I admit, I don’t love peanut butter, and neither Larry or I particularly like peanut and chocolate together, but it’s a pretty good cake. If you’re someone who likes that combination, I’d guess you’d love this cake.

For the recipe and to see how the other Baked Sunday Mornings bakers fared, head over to Baked Sunday Mornings.

Pork Cracklins | Malted Madeleines

This was my first time ever making madeleines. The thing with these little sponge cakes is that a special pan is required. Madeleines aren’t madeleines unless they’ve got that classic shell shape.

I picked up a pan a couple of months ago, and finally got to take it for a test drive with this recipe. I got lazy and didn’t butter the pan – a quick spray of Pam with Flour ensured they wouldn’t stick. Should I not have admitted that?

They aren’t hard to make – there are two tricky parts, though. The first is figuring out how much batter is exactly perfect for each mold. Trial and error and a variety of dishers is a great way to get perfect, uniform madeleines. Mine were not perfect or uniform by any measure.

The other tricky part is the baking time. These go from moist and delicious to dry in an instant. I checked mine and knew they needed a bit more time, but a minute more was too long. Thirty more seconds would have been fine. The flavor of these is terrific, though. Nice chocolate flavor with subtle malty undertones.

I’m interested in trying again – in particular because madeleines are so versatile and can be adapted for the season or occasion. Right now the lavender is in bloom and I’m dying to make a lavender-scented version.

For the recipe and to see how the other Baked Sunday Mornings bakers fared, head over to Baked Sunday Mornings.

Pork Cracklins | Triple Rum Black Pepper Cake

I just love Bundt cakes. And pair a Bundt with copious amounts of butter, rum and black pepper, and I’m in heaven.

This cake doesn’t disappoint. It’s got a dense, moist crumb that has all of the qualities of a good rum – slightly sweet and aromatic, with a hint of molasses – without being overwhelmingly boozy.

The title of the cake refers to the triple-whammy of rum that it receives, and not in quantities that are faint of heart. I cringed a bit as a poured out a healthy 3/4 cup of my beloved Zacapa 23 for the batter. The second hit of rum comes after the cake is cooled, in the form of a buttery syrup that’s soaked into the upside-down cake for a few hours. Then the crowning glory is a hot buttered rum glaze.

I didn’t have any issues with the cake until I made the glaze. It seemed thin enough to drizzle, but it just sort of glopped on. I put the bowl over a low flame for a few seconds, and it thinned out just fine – the butter had started to cool and harden. I cut back on the rum in the glaze by half, and added a bit of water to get the right consistency.

For the recipe and to see how the other Baked Sunday Mornings bakers fared, head over to Baked Sunday Mornings.

Pork Cracklins | Aunt Sassy Cake

I went a couple of different directions with this lovely pistachio chiffon cake.

I wasn’t up for a huge layer cake, so I split up the batter into a dozen cupcakes plus a cute little 6×3 cake, which I split into three layers. I love how the 6″ cake looks, and it makes nice, perfectly sized slices.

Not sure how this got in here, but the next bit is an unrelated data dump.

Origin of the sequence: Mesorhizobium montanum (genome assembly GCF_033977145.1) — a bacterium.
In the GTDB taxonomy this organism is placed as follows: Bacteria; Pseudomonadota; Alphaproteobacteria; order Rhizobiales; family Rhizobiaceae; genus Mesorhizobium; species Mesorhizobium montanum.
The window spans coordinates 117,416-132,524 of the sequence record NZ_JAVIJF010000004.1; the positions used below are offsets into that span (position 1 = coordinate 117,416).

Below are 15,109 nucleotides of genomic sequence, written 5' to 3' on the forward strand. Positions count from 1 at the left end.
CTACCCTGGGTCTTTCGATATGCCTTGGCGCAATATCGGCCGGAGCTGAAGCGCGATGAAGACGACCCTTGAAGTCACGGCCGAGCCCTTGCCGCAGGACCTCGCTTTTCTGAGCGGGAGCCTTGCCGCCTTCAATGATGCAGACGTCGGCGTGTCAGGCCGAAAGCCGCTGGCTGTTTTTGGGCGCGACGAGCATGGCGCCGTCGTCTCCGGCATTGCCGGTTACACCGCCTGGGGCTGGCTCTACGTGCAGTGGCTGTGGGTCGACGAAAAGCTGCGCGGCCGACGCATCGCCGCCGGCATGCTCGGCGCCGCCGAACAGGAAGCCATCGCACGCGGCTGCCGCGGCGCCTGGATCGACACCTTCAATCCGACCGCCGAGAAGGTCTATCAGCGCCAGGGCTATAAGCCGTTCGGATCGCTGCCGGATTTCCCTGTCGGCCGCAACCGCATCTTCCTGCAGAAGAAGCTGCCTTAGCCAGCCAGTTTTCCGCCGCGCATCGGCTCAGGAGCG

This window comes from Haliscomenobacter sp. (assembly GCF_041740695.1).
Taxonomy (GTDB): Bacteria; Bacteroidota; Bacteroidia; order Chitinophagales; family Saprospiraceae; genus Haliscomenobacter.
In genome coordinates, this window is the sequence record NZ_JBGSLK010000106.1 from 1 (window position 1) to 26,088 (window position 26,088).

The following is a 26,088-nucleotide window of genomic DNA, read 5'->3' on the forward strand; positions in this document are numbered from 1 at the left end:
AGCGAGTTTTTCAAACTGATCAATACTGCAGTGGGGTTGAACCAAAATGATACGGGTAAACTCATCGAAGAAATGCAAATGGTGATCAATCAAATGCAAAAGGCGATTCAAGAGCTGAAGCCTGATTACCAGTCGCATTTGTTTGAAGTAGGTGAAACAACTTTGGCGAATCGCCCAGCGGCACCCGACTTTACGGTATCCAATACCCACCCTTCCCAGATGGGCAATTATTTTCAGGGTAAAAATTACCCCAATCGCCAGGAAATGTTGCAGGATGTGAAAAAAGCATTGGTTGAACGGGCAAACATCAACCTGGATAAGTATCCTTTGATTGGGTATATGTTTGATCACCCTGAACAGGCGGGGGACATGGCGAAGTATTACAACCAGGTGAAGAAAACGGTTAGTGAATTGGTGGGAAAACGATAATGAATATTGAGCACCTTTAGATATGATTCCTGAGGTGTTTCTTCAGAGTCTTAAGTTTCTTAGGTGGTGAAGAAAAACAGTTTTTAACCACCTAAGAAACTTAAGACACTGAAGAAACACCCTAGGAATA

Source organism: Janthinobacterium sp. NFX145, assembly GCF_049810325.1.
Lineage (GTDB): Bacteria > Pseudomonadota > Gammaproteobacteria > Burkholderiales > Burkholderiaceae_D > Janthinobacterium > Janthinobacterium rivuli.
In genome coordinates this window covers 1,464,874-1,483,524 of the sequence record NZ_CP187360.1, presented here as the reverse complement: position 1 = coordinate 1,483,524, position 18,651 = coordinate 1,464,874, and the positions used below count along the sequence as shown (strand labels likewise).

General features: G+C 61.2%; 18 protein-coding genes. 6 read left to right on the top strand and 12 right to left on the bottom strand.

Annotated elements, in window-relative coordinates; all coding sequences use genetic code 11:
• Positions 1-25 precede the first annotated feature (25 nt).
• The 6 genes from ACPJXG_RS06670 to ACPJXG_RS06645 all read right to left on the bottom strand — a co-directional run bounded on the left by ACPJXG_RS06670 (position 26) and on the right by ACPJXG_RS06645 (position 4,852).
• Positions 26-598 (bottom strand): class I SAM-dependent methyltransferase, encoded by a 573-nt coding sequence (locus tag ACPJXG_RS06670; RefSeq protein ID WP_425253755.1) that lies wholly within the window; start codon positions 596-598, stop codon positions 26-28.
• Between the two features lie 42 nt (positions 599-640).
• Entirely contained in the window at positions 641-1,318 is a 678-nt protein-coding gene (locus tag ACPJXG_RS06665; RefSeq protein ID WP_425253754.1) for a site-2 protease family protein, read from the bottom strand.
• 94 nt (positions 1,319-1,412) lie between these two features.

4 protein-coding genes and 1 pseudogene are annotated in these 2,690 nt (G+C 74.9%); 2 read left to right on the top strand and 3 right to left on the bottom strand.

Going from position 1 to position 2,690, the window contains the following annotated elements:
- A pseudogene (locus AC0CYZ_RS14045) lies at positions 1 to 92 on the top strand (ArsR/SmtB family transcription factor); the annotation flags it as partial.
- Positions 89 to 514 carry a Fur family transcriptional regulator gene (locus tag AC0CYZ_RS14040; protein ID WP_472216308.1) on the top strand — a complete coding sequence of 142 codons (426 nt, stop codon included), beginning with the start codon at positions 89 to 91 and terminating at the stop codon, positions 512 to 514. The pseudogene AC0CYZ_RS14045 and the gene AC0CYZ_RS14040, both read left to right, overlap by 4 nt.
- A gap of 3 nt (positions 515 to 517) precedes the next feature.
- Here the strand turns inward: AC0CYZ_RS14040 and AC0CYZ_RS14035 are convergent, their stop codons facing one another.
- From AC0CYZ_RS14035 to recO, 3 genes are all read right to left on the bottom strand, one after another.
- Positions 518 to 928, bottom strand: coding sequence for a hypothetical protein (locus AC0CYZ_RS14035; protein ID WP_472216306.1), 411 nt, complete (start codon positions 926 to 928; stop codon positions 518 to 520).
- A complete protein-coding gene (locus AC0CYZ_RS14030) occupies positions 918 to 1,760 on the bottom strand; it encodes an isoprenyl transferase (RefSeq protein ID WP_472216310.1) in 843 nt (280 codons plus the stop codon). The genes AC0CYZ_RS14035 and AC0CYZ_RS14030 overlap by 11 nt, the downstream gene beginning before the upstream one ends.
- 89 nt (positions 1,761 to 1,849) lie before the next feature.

Chiffon cake is one of my favorites – it’s sturdy and had a tender crumb, but is lightened with an egg foam before it’s baked. This is pretty much the same as a chiffon cake, except it uses butter instead of oil for the fat.

And then there’s the famous Baked buttercream, which never seems to fail me. It’s creamy and so easy to work with. The base is thickened and cooked with some flour, but the flour flavor doesn’t come through.

To get the recipe and see the other entries from this week’s Baked Sunday Mornings head on over to Baked Sunday Mornings.

Pork Cracklins | Sunday Night Cake

This is a lightly spiced sour cream cake. It’s easy to make (maybe on a Sunday night?). The frosting is good, a pretty straightforward chocolate frosting.

It’s not exactly a pretty cake. Yellow and square, with chocolate frosting on top. It’s functional, because sometimes you just need cake.

I think I baked mine a little too long, because while it wasn’t exactly dry, it didn’t have a super moist texture. The flavor was fine, just didn’t bowl us over. The frosting is chocolatey and pudding-like, and it’s good, but it didn’t wow us either.

Larry and I both felt the same way about this recipe. It’s an okay cake, but nothing particularly wonderful about it. I had a bite of the first slice, then never went back for more. I think Larry had a few pieces, but it mostly just sat on the counter, uneaten.

To get the recipe and see the other entries from this week’s Baked Sunday Mornings head on over to Baked Sunday Mornings.

Pork Cracklins | Honey Lemon Beehive Cake

Larry indulged my bee obsession and bought me an adorable cake pan for Christmas.

The pan has two reservoirs for cake batter, one for each side of the cake, so it ends up as a 3D hive. I went ahead and just make the recipe that came with the cake – a simple snack cake flavored with lemon and honey. It’s an okay cake, not the greatest.

Really, any cake recipe that’s appropriate for a large Bundt pan would work here. The two things that are really needed are a bit of buttercream (to glue the two sides together) and a thick glaze (as decoration and to hide the seams down the side).

The little bees are made with royal icing. I had meringue powder, so I used that to make the icing. It doesn’t taste very good, so if you want the bees to be edible, make a real royal icing with actual egg whites. I made a LOT of bees, which turned out to be a good thing. They’re delicate, and I broke a good number of them.